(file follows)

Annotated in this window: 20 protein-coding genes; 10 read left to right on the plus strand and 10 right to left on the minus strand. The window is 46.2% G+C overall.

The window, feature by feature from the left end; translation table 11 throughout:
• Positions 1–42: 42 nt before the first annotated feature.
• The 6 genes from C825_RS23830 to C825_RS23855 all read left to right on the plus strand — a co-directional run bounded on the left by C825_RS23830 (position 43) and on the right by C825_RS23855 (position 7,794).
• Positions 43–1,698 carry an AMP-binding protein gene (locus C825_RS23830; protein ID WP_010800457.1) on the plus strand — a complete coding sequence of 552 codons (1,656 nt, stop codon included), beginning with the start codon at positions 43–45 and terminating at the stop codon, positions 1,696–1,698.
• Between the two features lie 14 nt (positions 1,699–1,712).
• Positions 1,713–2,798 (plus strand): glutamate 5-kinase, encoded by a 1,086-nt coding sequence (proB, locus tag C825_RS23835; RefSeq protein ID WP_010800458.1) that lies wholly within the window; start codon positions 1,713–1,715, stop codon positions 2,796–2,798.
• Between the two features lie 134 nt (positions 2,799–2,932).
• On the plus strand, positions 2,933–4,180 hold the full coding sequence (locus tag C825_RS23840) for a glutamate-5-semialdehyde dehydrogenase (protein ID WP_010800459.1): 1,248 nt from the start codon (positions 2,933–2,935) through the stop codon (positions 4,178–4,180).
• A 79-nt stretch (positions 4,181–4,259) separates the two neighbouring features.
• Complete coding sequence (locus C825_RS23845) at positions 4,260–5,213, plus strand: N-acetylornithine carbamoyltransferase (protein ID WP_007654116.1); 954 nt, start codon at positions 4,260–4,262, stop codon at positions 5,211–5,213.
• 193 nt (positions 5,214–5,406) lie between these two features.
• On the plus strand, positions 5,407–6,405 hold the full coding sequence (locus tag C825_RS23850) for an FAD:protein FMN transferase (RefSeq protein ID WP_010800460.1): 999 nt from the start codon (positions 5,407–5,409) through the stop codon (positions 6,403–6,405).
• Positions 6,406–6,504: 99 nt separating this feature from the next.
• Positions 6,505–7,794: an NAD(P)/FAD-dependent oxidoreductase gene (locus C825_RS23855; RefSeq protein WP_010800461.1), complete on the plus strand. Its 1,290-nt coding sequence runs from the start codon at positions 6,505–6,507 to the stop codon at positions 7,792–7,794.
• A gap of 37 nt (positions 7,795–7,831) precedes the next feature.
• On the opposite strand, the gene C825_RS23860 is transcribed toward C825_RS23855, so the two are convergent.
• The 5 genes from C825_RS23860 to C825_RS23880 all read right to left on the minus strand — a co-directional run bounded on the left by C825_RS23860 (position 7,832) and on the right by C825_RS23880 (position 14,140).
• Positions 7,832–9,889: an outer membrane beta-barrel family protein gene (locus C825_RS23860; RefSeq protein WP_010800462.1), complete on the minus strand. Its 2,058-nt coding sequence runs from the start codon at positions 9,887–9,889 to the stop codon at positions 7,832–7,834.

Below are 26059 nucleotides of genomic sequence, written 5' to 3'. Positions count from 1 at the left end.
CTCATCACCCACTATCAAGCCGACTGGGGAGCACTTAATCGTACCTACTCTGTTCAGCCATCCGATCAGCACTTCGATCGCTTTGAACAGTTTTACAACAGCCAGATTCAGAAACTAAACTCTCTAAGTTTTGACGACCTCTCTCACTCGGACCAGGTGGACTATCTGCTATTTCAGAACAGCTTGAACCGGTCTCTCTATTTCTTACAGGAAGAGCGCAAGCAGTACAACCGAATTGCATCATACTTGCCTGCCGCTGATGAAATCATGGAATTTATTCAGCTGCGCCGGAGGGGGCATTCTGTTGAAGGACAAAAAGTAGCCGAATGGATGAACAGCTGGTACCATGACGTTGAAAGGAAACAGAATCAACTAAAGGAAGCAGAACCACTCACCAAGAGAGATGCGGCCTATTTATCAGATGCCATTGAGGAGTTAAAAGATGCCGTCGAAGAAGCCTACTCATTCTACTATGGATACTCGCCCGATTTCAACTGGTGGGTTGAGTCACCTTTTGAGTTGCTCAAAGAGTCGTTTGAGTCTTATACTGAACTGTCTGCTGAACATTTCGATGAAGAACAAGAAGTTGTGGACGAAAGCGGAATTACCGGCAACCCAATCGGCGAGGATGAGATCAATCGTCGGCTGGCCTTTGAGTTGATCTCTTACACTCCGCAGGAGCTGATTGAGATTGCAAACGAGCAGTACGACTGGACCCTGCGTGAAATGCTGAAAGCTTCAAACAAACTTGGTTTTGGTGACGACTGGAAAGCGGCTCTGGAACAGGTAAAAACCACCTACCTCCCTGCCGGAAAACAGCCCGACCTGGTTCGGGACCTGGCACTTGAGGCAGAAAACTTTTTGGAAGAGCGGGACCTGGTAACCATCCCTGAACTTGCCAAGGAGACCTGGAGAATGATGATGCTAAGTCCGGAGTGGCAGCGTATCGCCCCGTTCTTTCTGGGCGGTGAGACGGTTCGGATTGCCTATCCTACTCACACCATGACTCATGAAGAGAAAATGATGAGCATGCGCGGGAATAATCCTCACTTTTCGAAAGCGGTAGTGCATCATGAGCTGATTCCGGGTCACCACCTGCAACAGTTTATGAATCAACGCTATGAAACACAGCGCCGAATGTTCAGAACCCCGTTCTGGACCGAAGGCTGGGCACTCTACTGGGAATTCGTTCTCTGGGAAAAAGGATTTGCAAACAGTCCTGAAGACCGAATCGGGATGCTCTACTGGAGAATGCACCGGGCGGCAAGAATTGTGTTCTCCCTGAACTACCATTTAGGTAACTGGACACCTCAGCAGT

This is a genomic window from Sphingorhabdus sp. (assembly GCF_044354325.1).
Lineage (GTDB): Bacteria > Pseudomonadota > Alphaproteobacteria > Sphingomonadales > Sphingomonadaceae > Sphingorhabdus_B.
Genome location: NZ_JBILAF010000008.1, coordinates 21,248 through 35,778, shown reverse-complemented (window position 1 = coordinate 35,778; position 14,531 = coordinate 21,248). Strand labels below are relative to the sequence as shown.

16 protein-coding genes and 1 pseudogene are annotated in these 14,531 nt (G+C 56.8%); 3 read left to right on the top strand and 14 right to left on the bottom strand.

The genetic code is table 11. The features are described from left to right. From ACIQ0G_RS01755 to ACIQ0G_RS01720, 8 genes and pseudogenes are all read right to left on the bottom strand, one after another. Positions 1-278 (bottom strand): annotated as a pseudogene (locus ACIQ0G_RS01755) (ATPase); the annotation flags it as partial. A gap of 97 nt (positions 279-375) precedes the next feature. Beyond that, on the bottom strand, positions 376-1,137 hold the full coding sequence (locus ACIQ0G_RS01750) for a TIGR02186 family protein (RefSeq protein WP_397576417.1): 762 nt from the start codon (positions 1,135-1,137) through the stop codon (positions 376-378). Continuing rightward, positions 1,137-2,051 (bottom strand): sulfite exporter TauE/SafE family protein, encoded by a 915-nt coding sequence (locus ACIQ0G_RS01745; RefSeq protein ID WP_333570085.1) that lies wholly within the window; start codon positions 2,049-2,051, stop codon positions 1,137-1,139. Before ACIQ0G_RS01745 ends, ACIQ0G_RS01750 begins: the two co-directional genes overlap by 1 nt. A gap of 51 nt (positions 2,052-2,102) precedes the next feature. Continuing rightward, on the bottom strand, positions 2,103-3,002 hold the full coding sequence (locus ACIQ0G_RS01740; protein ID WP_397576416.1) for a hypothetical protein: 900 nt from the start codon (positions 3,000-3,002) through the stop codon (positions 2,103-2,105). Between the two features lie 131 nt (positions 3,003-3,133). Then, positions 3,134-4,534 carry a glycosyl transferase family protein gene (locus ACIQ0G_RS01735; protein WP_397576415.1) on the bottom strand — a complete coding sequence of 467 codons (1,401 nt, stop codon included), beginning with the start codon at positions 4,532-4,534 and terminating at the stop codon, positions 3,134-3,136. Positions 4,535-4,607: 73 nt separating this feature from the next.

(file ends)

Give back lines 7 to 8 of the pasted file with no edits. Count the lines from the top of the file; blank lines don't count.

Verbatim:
• Positions 1,713–2,798 (plus strand): glutamate 5-kinase, encoded by a 1,086-nt coding sequence (proB, locus tag C825_RS23835; RefSeq protein ID WP_010800458.1) that lies wholly within the window; start codon positions 1,713–1,715, stop codon positions 2,796–2,798.
• Between the two features lie 134 nt (positions 2,799–2,932).